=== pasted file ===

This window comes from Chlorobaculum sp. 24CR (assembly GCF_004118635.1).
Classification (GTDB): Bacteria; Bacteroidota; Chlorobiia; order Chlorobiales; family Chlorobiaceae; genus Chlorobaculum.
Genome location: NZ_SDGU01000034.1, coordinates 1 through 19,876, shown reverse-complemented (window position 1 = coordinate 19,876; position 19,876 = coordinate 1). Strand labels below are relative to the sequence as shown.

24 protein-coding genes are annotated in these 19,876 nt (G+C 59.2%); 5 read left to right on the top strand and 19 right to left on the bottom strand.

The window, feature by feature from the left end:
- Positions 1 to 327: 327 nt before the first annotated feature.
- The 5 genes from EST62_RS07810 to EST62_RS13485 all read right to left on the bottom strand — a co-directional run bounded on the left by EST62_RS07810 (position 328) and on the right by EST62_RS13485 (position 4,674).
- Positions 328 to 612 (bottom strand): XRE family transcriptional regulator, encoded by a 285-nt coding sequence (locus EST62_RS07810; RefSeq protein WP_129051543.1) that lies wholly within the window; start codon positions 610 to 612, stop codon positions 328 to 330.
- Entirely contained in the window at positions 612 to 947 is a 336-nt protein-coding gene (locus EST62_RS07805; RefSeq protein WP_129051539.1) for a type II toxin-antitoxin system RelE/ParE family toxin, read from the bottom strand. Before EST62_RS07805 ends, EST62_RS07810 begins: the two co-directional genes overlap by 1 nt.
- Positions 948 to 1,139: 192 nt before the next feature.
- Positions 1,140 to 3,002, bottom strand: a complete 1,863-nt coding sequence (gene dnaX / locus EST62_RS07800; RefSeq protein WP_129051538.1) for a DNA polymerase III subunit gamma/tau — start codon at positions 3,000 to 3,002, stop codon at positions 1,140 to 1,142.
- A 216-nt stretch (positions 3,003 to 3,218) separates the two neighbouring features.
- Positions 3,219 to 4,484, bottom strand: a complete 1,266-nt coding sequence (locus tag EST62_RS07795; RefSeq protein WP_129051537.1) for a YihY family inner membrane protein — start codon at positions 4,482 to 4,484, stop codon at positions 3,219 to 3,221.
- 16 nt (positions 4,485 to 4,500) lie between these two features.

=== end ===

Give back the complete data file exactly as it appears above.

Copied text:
This window comes from Chlorobaculum sp. 24CR (assembly GCF_004118635.1).
Classification (GTDB): Bacteria; Bacteroidota; Chlorobiia; order Chlorobiales; family Chlorobiaceae; genus Chlorobaculum.
Genome location: NZ_SDGU01000034.1, coordinates 1 through 19,876, shown reverse-complemented (window position 1 = coordinate 19,876; position 19,876 = coordinate 1). Strand labels below are relative to the sequence as shown.

24 protein-coding genes are annotated in these 19,876 nt (G+C 59.2%); 5 read left to right on the top strand and 19 right to left on the bottom strand.

The window, feature by feature from the left end:
- Positions 1 to 327: 327 nt before the first annotated feature.
- The 5 genes from EST62_RS07810 to EST62_RS13485 all read right to left on the bottom strand — a co-directional run bounded on the left by EST62_RS07810 (position 328) and on the right by EST62_RS13485 (position 4,674).
- Positions 328 to 612 (bottom strand): XRE family transcriptional regulator, encoded by a 285-nt coding sequence (locus EST62_RS07810; RefSeq protein WP_129051543.1) that lies wholly within the window; start codon positions 610 to 612, stop codon positions 328 to 330.
- Entirely contained in the window at positions 612 to 947 is a 336-nt protein-coding gene (locus EST62_RS07805; RefSeq protein WP_129051539.1) for a type II toxin-antitoxin system RelE/ParE family toxin, read from the bottom strand. Before EST62_RS07805 ends, EST62_RS07810 begins: the two co-directional genes overlap by 1 nt.
- Positions 948 to 1,139: 192 nt before the next feature.
- Positions 1,140 to 3,002, bottom strand: a complete 1,863-nt coding sequence (gene dnaX / locus EST62_RS07800; RefSeq protein WP_129051538.1) for a DNA polymerase III subunit gamma/tau — start codon at positions 3,000 to 3,002, stop codon at positions 1,140 to 1,142.
- A 216-nt stretch (positions 3,003 to 3,218) separates the two neighbouring features.
- Positions 3,219 to 4,484, bottom strand: a complete 1,266-nt coding sequence (locus tag EST62_RS07795; RefSeq protein WP_129051537.1) for a YihY family inner membrane protein — start codon at positions 4,482 to 4,484, stop codon at positions 3,219 to 3,221.
- 16 nt (positions 4,485 to 4,500) lie between these two features.